We all need compassion sometimes, actually more than sometimes.  One of my favorite memories of my father took place when I was sixteen.  It was the summer of 1985, my first summer with a driver’s license, and therefore by definition an epic summer.  I had finished my first day at a summer job at a lawn care company, having worked extra hard, trying to make a good first impression.  After spending the day mowing apartment complexes and riding in the bed of a pickup truck in the heat, I was filthy and bone tired.  On the way home in my old Chevy, complete with a high tech AM-only radio and manual air conditioning (you rolled down the windows), I ran out of gas.  I could not believe it.  This was in the stone ages before cell phones and so I hiked to a gas station and put my last quarter in the pay phone (remember pay phones?) and called home.

When my father arrived I expected a lecture about not noticing the gas gauge or the need to pay better attention and be more responsible.  Instead, I received compassion.  He just grinned at me, “You look like you’ve had a long day.”  He filled his plastic red gas can, drove me to my old Chevy, emptied the gas can into it, led me back to the gas station and filled up my gas tank.  Moreover, that gas station was a 7-Eleven, and so to top it off, he bought me a Slurpee, grinning again, “See you at home.”  When I was out of gas in more ways than one, my father gave me compassion.  I never forgot that.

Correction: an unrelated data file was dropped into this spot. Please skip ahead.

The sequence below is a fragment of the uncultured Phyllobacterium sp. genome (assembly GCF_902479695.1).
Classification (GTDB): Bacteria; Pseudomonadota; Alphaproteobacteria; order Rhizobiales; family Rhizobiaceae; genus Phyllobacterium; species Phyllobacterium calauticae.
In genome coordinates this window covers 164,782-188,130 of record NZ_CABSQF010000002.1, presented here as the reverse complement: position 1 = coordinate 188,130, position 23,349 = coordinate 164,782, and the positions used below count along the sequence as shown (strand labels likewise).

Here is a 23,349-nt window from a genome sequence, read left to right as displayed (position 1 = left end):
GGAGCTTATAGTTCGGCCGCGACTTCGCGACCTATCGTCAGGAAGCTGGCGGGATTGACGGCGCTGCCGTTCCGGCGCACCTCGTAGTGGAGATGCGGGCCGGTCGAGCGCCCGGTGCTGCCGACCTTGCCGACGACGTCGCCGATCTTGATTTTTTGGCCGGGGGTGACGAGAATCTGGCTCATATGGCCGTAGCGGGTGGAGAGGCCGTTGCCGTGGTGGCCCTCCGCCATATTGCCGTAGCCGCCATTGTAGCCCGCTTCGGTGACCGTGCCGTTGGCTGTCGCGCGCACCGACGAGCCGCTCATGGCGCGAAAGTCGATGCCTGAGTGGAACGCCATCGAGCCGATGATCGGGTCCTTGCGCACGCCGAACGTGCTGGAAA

In what I consider one of the most profound and accessible theological books of the late twentieth century, The Ragamuffin Gospel (1990) the late Brennan Manning describes how the compassion of God, the grace of God, is often incongruent with what we actually experience in the American church.  He wrote:

Put bluntly, the American church today accepts grace in theory but denies it in practice.  We say we believe that the fundamental structure of reality is grace, not works—but our lives refute our faith…Too many Christians are living in the house of fear and not in the house of love.  Our culture has made the word grace impossible to understand.  We resonate with slogans such as: “There’s no free lunch.”  “You get what you deserve.”

Manning continues:

As I listen to sermons with their pointed emphasis on personal effort—no pain, no gain—I get the impression that a do-it-yourself spirituality is the American fashion.  Though the Scriptures insist on God’s initiative in the work of salvation—that by grace we are saved, that the Tremendous Lover has taken to the chase—our spirituality often starts with self, not God (16-17).

The truth is do-it-yourself spirituality falls short.  The truth is we all run out of gas sometimes and need compassion on our weakness.  And that is when the truth of the gospel shows us that Jesus our Compassionate Shepherd does exactly that.